To submit requests for assistance, or provide feedback regarding accessibility, please contact

After finishing a screenplay, condensing it down to a short synopsis may seem superfluous. But a screenplay synopsis is an essential marketing tool you’ll use to sell your screenplay. Agents, producers, and studio execs need to know if they’re intrigued by a screenplay’s subject matter before taking the time to read the full script. Writing an effective one-page synopsis is a way to convince these gatekeepers that your screenplay is worth their valuable time.



What Is a Movie Synopsis?

In screenwriting, a movie synopsis is a brief summary of a completed screenplay's core concept, major plot points, and main character arcs. A screenwriter primarily writes a script synopsis as a selling tool to convince film industry higher-ups to read the full screenplay. A film synopsis is also called a "one-pager" because it's ideally a single page long.

Why Should You Write a Movie Synopsis?

Agents, managers, producers, and studio executives read movie synopses to decide if a screenplay is worth reading. An established writer with produced credits may get their script read without a synopsis, but entry-level screenwriters emailing out query letters typically must include a synopsis to pique the interest of the recipient. Writing your own script synopsis also gives you control over how your script is perceived. Your movie synopsis is your first chance to convey the central idea of your story and showcase your writing ability.

How to Write a Movie Synopsis

Before diving into the content of your synopsis, it's helpful to get familiar with the general synopsis formatting guidelines.

  • Write a header. At the top of the synopsis, include your script's title, your name, and your contact information. This is so the recipient can reach you in the event that they receive the synopsis from someone else.
  • Write a logline. Include your logline before your first paragraph to give the reader a sense of where the story is going.
  • Summarize your screenplay. Write in the third person in present tense (e.g., "Sarah jumps out of the plane”). If your screenplay follows the traditional three-act structure, splitting your synopsis into three paragraphs—one for each act—is an easy way to summarize your story. This isn't a steadfast rule, so if one paragraph is significantly longer than the rest, feel free to split it up.
  • Keep it short. A one-page synopsis is standard for an average-length screenplay. One page only takes a few minutes to read and is enough for the reader to tell if the material speaks to them.
Werner Herzog Teaches Filmmaking
Martin Scorsese Teaches Filmmaking
Ron Howard Teaches Directing
Aaron Sorkin Teaches Screenwriting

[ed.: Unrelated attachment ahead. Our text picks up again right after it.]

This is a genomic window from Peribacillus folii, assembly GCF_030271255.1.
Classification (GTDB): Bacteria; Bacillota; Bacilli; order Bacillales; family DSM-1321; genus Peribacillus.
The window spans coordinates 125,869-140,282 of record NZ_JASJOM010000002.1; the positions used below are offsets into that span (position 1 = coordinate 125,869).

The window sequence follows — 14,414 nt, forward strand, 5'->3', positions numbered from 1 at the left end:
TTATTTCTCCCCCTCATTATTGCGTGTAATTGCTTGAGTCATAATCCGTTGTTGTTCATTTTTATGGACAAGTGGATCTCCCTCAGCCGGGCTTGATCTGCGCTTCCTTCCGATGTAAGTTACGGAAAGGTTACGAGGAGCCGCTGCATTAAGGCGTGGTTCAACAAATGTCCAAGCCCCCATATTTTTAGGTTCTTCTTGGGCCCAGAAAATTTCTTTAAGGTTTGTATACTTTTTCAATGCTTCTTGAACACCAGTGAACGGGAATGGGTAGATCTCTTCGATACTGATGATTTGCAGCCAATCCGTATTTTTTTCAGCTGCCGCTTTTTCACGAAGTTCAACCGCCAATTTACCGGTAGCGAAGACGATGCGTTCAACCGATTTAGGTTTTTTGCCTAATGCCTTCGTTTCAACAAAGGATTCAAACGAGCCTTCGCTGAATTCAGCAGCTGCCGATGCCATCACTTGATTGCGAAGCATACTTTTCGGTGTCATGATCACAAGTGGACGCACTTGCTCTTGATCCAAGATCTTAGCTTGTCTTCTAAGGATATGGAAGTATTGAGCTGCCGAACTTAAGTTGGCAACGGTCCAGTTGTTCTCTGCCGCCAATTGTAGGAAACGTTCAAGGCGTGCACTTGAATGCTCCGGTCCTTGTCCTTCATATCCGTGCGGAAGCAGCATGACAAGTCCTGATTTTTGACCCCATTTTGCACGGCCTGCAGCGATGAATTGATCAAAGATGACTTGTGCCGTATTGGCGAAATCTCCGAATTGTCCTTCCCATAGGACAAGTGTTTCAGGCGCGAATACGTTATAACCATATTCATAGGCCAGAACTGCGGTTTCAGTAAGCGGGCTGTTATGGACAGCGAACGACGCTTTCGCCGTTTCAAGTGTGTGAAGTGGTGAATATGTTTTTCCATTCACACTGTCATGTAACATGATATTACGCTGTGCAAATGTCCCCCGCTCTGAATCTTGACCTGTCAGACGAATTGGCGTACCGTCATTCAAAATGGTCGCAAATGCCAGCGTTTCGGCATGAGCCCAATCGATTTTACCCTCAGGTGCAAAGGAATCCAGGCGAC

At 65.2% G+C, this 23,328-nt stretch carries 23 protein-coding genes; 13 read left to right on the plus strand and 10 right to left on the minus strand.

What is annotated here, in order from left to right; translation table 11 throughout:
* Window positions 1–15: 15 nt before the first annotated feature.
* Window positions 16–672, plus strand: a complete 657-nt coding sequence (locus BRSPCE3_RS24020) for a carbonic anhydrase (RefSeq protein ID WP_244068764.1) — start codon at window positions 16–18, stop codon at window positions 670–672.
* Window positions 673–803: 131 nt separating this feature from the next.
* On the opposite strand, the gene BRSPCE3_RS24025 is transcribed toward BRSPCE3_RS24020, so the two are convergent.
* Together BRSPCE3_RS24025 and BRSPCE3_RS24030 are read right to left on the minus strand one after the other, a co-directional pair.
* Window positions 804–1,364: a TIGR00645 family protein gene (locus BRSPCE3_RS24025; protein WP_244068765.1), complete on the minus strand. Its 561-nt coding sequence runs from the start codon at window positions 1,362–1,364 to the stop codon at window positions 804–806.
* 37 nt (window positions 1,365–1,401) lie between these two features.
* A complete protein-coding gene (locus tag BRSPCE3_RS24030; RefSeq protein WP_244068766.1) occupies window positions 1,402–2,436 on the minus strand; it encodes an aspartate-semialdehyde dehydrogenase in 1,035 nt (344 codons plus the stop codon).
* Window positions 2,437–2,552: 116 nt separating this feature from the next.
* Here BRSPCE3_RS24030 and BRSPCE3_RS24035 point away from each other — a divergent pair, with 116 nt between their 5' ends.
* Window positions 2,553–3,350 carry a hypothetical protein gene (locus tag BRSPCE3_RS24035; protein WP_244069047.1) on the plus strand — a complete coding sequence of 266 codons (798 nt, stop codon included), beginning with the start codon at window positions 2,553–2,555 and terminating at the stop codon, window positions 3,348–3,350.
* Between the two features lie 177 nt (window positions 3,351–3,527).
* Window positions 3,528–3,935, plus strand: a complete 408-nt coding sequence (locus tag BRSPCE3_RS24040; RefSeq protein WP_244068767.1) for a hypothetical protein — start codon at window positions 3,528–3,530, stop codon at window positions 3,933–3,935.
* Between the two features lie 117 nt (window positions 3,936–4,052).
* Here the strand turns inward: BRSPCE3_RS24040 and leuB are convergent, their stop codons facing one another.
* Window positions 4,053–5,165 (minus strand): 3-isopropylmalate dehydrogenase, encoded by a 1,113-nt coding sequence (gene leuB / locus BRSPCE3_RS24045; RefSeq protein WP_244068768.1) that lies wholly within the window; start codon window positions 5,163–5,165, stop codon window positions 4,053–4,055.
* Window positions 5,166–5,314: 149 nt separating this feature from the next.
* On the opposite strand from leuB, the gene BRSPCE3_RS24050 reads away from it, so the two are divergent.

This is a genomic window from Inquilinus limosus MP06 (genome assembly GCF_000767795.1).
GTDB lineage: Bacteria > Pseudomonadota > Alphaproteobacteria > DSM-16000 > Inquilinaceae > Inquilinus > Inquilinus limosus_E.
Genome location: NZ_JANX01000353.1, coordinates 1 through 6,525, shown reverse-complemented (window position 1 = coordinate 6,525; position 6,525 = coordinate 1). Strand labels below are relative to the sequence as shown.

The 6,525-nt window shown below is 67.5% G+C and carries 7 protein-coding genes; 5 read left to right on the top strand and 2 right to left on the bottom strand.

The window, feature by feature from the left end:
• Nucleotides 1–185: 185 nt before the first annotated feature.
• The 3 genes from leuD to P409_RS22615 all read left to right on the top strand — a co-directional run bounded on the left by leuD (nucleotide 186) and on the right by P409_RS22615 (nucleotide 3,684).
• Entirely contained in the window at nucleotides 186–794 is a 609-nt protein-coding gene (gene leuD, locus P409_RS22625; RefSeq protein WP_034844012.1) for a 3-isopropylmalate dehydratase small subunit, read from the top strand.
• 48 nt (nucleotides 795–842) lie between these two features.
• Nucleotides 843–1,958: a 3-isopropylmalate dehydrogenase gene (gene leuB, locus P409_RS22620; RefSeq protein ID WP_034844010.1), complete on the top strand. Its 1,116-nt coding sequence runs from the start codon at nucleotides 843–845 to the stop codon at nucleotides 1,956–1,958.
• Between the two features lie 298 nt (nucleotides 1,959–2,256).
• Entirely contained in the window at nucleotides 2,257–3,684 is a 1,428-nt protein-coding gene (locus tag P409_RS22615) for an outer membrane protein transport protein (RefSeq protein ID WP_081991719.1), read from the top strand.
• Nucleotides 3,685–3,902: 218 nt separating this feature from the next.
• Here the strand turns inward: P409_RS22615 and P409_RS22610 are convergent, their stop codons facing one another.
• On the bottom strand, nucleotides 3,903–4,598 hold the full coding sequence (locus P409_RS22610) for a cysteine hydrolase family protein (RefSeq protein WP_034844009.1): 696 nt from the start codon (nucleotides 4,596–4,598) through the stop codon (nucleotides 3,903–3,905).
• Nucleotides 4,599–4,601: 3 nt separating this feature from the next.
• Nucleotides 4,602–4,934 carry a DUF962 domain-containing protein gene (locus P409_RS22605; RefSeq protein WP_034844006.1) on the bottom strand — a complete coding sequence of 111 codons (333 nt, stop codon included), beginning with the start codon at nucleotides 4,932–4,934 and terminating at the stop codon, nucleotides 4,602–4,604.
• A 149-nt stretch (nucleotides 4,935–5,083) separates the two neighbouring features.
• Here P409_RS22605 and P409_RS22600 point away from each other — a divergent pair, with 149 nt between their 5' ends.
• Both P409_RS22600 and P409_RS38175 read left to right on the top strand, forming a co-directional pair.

5 Tips for Writing an Effective Movie Synopsis

Follow these synopsis-writing tips to effectively summarize your screenplay.

  1. Stick to the main plot points and main characters. One page is limited real estate, so focus only on what's necessary to tell your story. This means you should omit smaller subplots and secondary characters that aren't essential to your script's A-story.
  2. Write in the style of the movie's genre. Use language that elicits feelings associated with the tone of your screenplay's genre. For example, a comedy movie synopsis should convey how funny the script is, an action movie synopsis how exciting the script is, a horror movie synopsis how terrifying the script is, etc.
  3. Create narrative propulsion. Each beat in your synopsis should be the cause of the next beat or the effect of the previous beat. This ensures that every beat has a narrative purpose and launches into the subsequent beat.
  4. Emphasize character development. It's easy to be so focused on hitting your plot points that you forget to pay attention to your character arcs. Make sure your protagonist’s motivations are clear and that you point out their emotional turning points throughout the synopsis. Additionally, every main character should have one or more distinctive characteristics to make them stand out from the other characters.
  5. Spoil the ending. This isn't the time to end on a cliffhanger. Your synopsis should include spoilers for all your screenplay's main plot points, including the ending. Give your synopsis a satisfying conclusion and tie up all the loose ends that you introduced.

The Difference Between a Synopsis, Logline, and Treatment

Loglines and treatments are easy to confuse with film synopses. While these are all similar terms, a synopsis is a one-page script summary, a logline is a one-sentence script summary, and a treatment is a longer scene-by-scene breakdown of a film’s story that screenwriters use to pitch a movie idea before writing the full screenplay.

Want to Learn More About Film?

Become a better filmmaker with the MasterClass Annual Membership. Gain access to exclusive video lessons taught by film masters, including Aaron Sorkin, Shonda Rhimes, David Lynch, Spike Lee, Jodie Foster, Martin Scorsese, and more.